Recharge of aquifers can only occur where excess water is able to
penetrate beyond the reach of plant roots and shallow sub-surface flow. The rate and generic behavior of recharge lie at the interface of understanding between hillslope, vadose zone, groundwater, and eco hydrology. Hillslope and karstic recharge may be driven by water infiltrating during major storm events, particularly in semi-arid areas. In colder regions, snow melt may be the dominant factor. Catchment hydrologists may view 'subsurface runoff' as a simple loss term, while groundwater modelers may approximate 'recharge' merely as a fraction of rainfall. Both groups try to quantify the complicated, non-linear process of that part of the rainfall that makes it through the vadose zone to the groundwater table. The study of recharge is inherently a multi-disciplinary field where experts in catchment hydrology, vadose zone hydrology, and groundwater hydrology need to work together.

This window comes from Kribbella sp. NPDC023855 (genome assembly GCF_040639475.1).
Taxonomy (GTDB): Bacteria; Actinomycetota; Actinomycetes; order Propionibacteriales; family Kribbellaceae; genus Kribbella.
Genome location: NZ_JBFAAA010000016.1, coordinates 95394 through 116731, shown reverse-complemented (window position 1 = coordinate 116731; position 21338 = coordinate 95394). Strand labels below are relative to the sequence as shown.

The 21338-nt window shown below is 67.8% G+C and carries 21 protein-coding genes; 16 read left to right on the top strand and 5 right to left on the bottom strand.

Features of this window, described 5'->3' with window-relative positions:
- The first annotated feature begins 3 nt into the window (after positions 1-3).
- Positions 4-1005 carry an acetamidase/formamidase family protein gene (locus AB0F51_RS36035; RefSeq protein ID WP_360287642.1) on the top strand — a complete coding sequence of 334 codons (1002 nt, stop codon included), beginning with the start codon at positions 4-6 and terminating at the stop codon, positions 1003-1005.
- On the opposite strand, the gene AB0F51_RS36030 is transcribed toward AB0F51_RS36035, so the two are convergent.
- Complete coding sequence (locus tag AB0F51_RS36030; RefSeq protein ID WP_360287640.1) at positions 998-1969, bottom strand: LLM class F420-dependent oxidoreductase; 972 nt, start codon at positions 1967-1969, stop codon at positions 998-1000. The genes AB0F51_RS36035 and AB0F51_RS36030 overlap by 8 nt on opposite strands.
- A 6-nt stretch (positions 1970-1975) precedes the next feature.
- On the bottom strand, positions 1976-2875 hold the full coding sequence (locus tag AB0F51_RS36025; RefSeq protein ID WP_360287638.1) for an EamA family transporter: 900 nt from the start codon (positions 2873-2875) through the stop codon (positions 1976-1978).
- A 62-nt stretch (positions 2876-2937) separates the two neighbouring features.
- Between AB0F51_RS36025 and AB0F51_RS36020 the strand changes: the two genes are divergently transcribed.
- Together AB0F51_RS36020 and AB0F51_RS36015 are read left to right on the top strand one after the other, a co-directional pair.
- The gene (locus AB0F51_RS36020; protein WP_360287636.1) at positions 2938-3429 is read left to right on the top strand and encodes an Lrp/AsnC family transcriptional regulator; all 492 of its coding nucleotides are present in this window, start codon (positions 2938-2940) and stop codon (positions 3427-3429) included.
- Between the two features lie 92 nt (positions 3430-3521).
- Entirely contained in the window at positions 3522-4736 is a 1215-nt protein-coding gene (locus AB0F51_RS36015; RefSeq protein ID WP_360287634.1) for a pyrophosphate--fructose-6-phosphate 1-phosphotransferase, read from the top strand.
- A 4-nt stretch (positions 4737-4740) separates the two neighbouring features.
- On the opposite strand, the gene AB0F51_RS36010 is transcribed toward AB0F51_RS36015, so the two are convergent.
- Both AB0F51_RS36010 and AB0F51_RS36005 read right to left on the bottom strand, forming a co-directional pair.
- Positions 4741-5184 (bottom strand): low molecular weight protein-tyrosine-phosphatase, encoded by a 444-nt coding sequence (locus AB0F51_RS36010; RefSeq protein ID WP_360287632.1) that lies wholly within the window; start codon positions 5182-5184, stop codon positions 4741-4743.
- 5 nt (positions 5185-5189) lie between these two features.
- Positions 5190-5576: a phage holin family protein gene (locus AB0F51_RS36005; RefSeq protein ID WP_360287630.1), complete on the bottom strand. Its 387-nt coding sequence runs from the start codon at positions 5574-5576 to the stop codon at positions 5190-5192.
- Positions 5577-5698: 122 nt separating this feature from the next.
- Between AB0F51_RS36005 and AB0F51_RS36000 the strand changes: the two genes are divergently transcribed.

The purpose of this session is to bring these different groups together and to discuss recent advances in the spatial and temporal modeling of groundwater recharge. Relevant issues include:
- up and downslope relations; water storage and adaptive strategies for trees;
- signature in head fluctuations; alternatives for Richards equation;
- chemical signatures and residence times; hyporheic exchange below ephemeral streams; and
- the partition of flow between trees, shrubs and herb layers.